BEFORE WE CAN INTERPRET ONSHORE PRESTACK DATA: This is a typical example of what onshore prestack seismic data looks like, and the steps it must go through before it can be used for AVO analysis. It is very important for the interpreter to work closely with the processor to get the desired result, and for the interpreter to understand what is being done with the data to make sure the conditionin
TRENTON LIMESTONE, East Central Indiana: These gathers are from three productive wells in the Trenton carbonate and are a combination of porous hydrothermal dolomite and porous limestone.
Conventional wisdom in seismic exploration is that the frame modulus of carbonate reservoirs is too ridged to produce an AVO response. In my 20+ years of experience, productive carbonates are just as prone to pro
KNOX FORMATION, East Central Indiana: These gathers are from three productive wells in a Knox sand at the top of a Knox remnant. This is a very challenging play as the crest of the Knox remnant is not always very evident.
These gathers also demonstrate how challenging pre-stack data can be to interpret. The processing of the pre-stack seismic data is the key to the successful use of the AVO interp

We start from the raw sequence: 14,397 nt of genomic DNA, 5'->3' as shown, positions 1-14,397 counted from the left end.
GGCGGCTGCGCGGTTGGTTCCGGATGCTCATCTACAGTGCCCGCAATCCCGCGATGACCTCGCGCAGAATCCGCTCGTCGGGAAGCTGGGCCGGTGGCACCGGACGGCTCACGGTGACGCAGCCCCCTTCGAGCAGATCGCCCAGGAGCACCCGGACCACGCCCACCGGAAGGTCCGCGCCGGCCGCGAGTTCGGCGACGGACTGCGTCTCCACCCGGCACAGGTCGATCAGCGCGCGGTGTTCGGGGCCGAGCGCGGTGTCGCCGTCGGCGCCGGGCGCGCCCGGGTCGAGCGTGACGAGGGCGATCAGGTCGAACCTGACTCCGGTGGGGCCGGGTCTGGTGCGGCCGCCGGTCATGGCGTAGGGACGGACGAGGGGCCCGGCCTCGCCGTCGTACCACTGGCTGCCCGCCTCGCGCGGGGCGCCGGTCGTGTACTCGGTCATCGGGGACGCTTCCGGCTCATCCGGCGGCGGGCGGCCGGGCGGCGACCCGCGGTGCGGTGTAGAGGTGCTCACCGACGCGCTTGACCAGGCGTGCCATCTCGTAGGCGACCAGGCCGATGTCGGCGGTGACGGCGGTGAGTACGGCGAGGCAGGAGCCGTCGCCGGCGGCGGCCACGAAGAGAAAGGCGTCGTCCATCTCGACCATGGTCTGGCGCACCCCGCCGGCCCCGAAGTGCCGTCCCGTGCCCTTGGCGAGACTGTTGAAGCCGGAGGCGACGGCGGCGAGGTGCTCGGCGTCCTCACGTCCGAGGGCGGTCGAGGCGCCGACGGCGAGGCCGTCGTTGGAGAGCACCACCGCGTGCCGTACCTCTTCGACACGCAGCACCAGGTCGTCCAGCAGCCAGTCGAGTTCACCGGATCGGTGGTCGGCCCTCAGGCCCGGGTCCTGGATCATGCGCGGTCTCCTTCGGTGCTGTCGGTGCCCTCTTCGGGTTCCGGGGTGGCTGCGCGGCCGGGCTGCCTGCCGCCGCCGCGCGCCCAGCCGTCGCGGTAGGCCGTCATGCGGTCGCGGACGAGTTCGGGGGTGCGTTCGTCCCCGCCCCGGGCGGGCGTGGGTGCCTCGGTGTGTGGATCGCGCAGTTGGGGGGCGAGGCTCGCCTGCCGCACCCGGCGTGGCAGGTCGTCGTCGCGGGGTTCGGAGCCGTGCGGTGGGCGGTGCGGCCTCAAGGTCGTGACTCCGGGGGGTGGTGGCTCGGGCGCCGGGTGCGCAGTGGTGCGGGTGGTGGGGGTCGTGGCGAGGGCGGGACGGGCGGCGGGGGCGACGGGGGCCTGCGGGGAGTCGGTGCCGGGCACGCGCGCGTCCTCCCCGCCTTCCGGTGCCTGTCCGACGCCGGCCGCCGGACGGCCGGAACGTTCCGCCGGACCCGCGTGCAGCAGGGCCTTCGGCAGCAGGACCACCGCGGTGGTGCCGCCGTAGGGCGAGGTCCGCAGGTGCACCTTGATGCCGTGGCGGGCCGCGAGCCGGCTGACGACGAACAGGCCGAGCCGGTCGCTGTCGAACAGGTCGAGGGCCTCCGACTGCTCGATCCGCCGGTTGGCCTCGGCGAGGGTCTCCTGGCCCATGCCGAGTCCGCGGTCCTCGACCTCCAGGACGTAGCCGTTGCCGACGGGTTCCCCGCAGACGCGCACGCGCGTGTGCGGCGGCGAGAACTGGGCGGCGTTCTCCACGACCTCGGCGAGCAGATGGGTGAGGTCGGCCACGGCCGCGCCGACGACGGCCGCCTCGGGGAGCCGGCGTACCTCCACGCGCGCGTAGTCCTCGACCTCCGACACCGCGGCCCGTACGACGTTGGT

RED FORK SAND, Oklahoma: Channel sand and non channel sand examples. Both produce a Class II AVO response but with differing intercept responses.
UPPER MORROW SAND, Oklahoma: These gathers along with the seismic section and map view below demonstrate how three different geologic combinations result in the same amplitude on the stack, but have completely different responses in the prestack domain. All three stack as a positive amplitude, but only one is productive.
PSTM wiggle traces over AVO gradient. In this example, both the ten foot productive sand and non sand interval of the dry hole produce a peak on the stack. However, the producer has a strong negative AVO gradient and the dry hole does not. Inferring a stacked amplitude by itself to be analogous to pay can easily lead to a dry hole.
Standard pre-stack time migration offers superior imaging over post-stack time migration. PSTM does a better job of tightening up structural features and improves fault resolution. Prestack-depth migration provides even further improvement to the image, and should always be an added consideration.
Pre-stack time wiggle traces over the AVO attribute. When combined with structure, the AVO attribute makes finding a productive well location all the more easier.
Acoustic impedance inversion (AI) provides additional information about the rock properties in a given location. High impedance (red) is indicative of rocks having high density values and therefore low porosity, whereas low impedance values (blue) are indicative rocks with lower density values which may correspond with higher porosity than adjacent areas.